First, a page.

Welcome to the Language Learning Lab, located in the Department of Psychology at the University of Pennsylvania. Our research group investigates how people understand, produce, and learn language. The spoken language that you use everyday is very complex. You likely know not just tens of thousands of words, but also many grammatical rules about how to combine those words together to form sentences and communicate complex thoughts. 

Some of the fundamental questions that our group is interested in include:  

  • How do humans so effortlessly interpret utterances in real-time, “on the fly”, as each utterance is being heard? 
  • How do young children learn the meanings of words, and interpret syntactic structure?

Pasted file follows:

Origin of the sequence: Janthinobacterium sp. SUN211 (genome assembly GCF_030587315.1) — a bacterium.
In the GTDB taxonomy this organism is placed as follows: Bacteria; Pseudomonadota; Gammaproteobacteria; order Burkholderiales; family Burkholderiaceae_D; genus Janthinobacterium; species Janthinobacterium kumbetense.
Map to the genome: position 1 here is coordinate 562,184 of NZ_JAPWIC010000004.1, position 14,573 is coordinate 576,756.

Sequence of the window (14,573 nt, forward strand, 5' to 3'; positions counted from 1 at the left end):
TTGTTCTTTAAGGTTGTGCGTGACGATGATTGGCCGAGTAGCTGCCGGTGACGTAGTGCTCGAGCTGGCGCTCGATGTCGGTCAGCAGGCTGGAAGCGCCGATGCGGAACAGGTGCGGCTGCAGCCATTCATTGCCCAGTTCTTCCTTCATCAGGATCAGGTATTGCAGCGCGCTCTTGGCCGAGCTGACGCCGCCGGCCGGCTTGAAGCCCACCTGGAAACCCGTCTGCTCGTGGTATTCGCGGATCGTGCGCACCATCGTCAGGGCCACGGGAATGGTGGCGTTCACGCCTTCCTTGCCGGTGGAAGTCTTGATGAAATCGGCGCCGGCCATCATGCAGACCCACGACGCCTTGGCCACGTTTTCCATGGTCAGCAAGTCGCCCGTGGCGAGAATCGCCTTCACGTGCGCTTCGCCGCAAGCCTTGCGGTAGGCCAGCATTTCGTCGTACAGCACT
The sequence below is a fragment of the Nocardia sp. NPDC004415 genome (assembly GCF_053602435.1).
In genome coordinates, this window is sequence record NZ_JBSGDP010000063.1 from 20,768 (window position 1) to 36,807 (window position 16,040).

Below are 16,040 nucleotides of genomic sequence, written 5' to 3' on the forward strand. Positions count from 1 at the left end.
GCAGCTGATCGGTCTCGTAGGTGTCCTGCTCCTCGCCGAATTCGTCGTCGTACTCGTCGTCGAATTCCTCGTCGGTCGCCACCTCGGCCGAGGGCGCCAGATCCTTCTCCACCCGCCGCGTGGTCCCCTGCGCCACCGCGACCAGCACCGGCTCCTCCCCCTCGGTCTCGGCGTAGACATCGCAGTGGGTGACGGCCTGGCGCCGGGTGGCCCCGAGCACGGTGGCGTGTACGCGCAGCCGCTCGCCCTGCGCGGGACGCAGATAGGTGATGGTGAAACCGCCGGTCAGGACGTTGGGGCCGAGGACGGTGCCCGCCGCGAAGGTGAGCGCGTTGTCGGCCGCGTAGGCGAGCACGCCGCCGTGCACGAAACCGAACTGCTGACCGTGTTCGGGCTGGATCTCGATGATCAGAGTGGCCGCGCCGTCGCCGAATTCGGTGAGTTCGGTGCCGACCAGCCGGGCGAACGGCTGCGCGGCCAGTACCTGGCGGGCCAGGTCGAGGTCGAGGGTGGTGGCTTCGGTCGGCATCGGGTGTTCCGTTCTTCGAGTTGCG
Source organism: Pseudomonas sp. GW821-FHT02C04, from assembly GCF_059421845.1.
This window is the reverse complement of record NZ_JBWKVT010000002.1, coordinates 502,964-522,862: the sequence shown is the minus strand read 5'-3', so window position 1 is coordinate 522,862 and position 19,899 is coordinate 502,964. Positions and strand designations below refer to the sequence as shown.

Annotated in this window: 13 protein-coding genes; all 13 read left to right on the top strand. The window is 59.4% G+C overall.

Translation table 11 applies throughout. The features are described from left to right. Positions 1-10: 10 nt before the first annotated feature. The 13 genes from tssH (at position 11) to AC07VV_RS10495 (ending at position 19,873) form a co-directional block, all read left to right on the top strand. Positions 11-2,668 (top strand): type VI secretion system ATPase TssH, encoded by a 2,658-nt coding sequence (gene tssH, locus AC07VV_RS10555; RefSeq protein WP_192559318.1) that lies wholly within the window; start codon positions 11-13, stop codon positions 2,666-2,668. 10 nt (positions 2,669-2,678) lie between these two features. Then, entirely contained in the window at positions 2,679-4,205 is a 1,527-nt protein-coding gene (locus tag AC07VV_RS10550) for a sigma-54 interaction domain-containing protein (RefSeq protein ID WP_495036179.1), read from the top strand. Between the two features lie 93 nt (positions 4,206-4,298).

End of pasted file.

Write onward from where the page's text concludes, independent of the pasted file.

• How do the mental demands of language comprehension influence language learning, and possibly shape the languages of the world? 
  • And conversely, does the particular language that we speak change how we see and think about the world around us? 

Much of our work involves behavioral studies with children and adults, in which we use an eye tracker to record where someone is looking as they hear or produce speech about their surrounding environment. In this way, we can obtain a moment-by-moment record of what the person believes the speech is referring to, and by extension what kind of linguistic knowledge they must be deploying during language use. 

This work is highly interdisciplinary and makes direct ties to work done in Psychology, Linguistics, and Computer Science. We are part of Penn’s MindCORE initiative in Integrative Language Science and Technology.